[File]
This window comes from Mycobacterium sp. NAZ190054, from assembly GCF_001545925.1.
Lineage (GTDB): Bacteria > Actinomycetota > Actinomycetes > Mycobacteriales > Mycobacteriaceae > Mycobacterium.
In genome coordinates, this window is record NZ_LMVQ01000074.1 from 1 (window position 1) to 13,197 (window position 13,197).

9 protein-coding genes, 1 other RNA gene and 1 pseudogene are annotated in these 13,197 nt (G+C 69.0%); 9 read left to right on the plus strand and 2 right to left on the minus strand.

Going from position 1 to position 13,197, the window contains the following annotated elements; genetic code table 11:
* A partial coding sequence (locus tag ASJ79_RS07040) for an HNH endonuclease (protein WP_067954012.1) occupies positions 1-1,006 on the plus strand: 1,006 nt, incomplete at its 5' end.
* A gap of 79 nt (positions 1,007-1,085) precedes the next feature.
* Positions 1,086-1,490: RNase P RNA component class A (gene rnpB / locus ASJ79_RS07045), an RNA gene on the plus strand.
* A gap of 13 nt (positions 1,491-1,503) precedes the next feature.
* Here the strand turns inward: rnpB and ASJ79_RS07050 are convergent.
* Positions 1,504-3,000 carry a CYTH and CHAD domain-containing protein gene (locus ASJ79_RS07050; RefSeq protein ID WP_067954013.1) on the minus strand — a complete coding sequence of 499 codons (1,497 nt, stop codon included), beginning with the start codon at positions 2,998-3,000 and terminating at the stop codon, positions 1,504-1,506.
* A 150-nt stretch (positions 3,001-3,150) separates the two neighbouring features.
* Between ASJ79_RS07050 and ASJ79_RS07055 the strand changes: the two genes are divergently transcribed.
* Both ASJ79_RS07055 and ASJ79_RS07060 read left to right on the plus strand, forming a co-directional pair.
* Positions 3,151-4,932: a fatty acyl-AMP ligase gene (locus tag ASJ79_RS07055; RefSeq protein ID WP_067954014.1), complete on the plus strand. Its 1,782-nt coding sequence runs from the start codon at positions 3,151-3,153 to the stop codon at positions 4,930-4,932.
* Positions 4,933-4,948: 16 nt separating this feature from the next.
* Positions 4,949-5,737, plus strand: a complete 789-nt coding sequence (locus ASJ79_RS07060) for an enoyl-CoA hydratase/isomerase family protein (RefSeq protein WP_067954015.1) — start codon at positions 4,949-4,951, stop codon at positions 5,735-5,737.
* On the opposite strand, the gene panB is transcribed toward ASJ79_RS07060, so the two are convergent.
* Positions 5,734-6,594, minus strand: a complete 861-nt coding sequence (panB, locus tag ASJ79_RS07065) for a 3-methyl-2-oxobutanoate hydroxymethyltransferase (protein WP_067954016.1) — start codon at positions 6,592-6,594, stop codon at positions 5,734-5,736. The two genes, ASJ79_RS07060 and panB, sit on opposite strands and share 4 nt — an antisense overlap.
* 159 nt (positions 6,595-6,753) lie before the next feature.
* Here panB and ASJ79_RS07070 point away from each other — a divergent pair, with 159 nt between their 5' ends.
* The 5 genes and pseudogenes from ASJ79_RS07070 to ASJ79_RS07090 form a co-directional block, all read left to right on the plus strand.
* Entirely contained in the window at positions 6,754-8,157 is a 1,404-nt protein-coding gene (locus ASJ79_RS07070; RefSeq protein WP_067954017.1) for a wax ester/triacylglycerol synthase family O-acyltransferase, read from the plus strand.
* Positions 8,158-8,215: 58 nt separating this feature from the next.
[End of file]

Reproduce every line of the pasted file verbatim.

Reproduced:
This window comes from Mycobacterium sp. NAZ190054, from assembly GCF_001545925.1.
Lineage (GTDB): Bacteria > Actinomycetota > Actinomycetes > Mycobacteriales > Mycobacteriaceae > Mycobacterium.
In genome coordinates, this window is record NZ_LMVQ01000074.1 from 1 (window position 1) to 13,197 (window position 13,197).

9 protein-coding genes, 1 other RNA gene and 1 pseudogene are annotated in these 13,197 nt (G+C 69.0%); 9 read left to right on the plus strand and 2 right to left on the minus strand.

Going from position 1 to position 13,197, the window contains the following annotated elements; genetic code table 11:
* A partial coding sequence (locus tag ASJ79_RS07040) for an HNH endonuclease (protein WP_067954012.1) occupies positions 1-1,006 on the plus strand: 1,006 nt, incomplete at its 5' end.
* A gap of 79 nt (positions 1,007-1,085) precedes the next feature.
* Positions 1,086-1,490: RNase P RNA component class A (gene rnpB / locus ASJ79_RS07045), an RNA gene on the plus strand.
* A gap of 13 nt (positions 1,491-1,503) precedes the next feature.
* Here the strand turns inward: rnpB and ASJ79_RS07050 are convergent.
* Positions 1,504-3,000 carry a CYTH and CHAD domain-containing protein gene (locus ASJ79_RS07050; RefSeq protein ID WP_067954013.1) on the minus strand — a complete coding sequence of 499 codons (1,497 nt, stop codon included), beginning with the start codon at positions 2,998-3,000 and terminating at the stop codon, positions 1,504-1,506.
* A 150-nt stretch (positions 3,001-3,150) separates the two neighbouring features.
* Between ASJ79_RS07050 and ASJ79_RS07055 the strand changes: the two genes are divergently transcribed.
* Both ASJ79_RS07055 and ASJ79_RS07060 read left to right on the plus strand, forming a co-directional pair.
* Positions 3,151-4,932: a fatty acyl-AMP ligase gene (locus tag ASJ79_RS07055; RefSeq protein ID WP_067954014.1), complete on the plus strand. Its 1,782-nt coding sequence runs from the start codon at positions 3,151-3,153 to the stop codon at positions 4,930-4,932.
* Positions 4,933-4,948: 16 nt separating this feature from the next.
* Positions 4,949-5,737, plus strand: a complete 789-nt coding sequence (locus ASJ79_RS07060) for an enoyl-CoA hydratase/isomerase family protein (RefSeq protein WP_067954015.1) — start codon at positions 4,949-4,951, stop codon at positions 5,735-5,737.
* On the opposite strand, the gene panB is transcribed toward ASJ79_RS07060, so the two are convergent.
* Positions 5,734-6,594, minus strand: a complete 861-nt coding sequence (panB, locus tag ASJ79_RS07065) for a 3-methyl-2-oxobutanoate hydroxymethyltransferase (protein WP_067954016.1) — start codon at positions 6,592-6,594, stop codon at positions 5,734-5,736. The two genes, ASJ79_RS07060 and panB, sit on opposite strands and share 4 nt — an antisense overlap.
* 159 nt (positions 6,595-6,753) lie before the next feature.
* Here panB and ASJ79_RS07070 point away from each other — a divergent pair, with 159 nt between their 5' ends.
* The 5 genes and pseudogenes from ASJ79_RS07070 to ASJ79_RS07090 form a co-directional block, all read left to right on the plus strand.
* Entirely contained in the window at positions 6,754-8,157 is a 1,404-nt protein-coding gene (locus ASJ79_RS07070; RefSeq protein WP_067954017.1) for a wax ester/triacylglycerol synthase family O-acyltransferase, read from the plus strand.
* Positions 8,158-8,215: 58 nt separating this feature from the next.